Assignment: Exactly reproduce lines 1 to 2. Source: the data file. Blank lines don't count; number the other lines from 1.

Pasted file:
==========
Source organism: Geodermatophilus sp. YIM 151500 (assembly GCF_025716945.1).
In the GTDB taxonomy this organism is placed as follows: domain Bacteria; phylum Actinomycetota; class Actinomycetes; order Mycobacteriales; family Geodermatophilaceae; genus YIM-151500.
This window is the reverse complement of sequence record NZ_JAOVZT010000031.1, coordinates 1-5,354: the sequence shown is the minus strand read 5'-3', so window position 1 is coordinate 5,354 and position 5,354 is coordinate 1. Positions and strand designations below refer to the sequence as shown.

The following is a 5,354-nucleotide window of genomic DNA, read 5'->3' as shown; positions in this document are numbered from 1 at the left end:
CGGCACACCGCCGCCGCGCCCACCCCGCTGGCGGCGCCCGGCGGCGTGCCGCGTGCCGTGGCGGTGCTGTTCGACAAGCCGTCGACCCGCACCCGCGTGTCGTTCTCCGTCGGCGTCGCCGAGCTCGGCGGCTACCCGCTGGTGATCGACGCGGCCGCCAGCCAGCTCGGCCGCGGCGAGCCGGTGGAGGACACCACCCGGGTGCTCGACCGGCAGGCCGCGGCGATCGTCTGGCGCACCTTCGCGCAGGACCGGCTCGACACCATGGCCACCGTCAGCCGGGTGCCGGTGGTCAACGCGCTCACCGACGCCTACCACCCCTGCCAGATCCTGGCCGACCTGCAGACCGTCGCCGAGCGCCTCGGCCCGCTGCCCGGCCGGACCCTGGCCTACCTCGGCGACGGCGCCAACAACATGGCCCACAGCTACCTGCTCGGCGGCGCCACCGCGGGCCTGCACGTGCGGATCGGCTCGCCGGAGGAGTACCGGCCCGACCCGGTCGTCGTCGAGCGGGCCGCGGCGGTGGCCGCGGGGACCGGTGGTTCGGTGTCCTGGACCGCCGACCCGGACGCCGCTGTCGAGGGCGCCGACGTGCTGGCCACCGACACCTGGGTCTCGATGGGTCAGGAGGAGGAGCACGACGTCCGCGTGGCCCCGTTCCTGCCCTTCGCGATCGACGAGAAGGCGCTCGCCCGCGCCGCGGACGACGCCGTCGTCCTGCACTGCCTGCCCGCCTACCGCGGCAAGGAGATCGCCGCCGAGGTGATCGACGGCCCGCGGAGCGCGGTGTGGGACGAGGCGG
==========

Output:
Source organism: Geodermatophilus sp. YIM 151500 (assembly GCF_025716945.1).
In the GTDB taxonomy this organism is placed as follows: domain Bacteria; phylum Actinomycetota; class Actinomycetes; order Mycobacteriales; family Geodermatophilaceae; genus YIM-151500.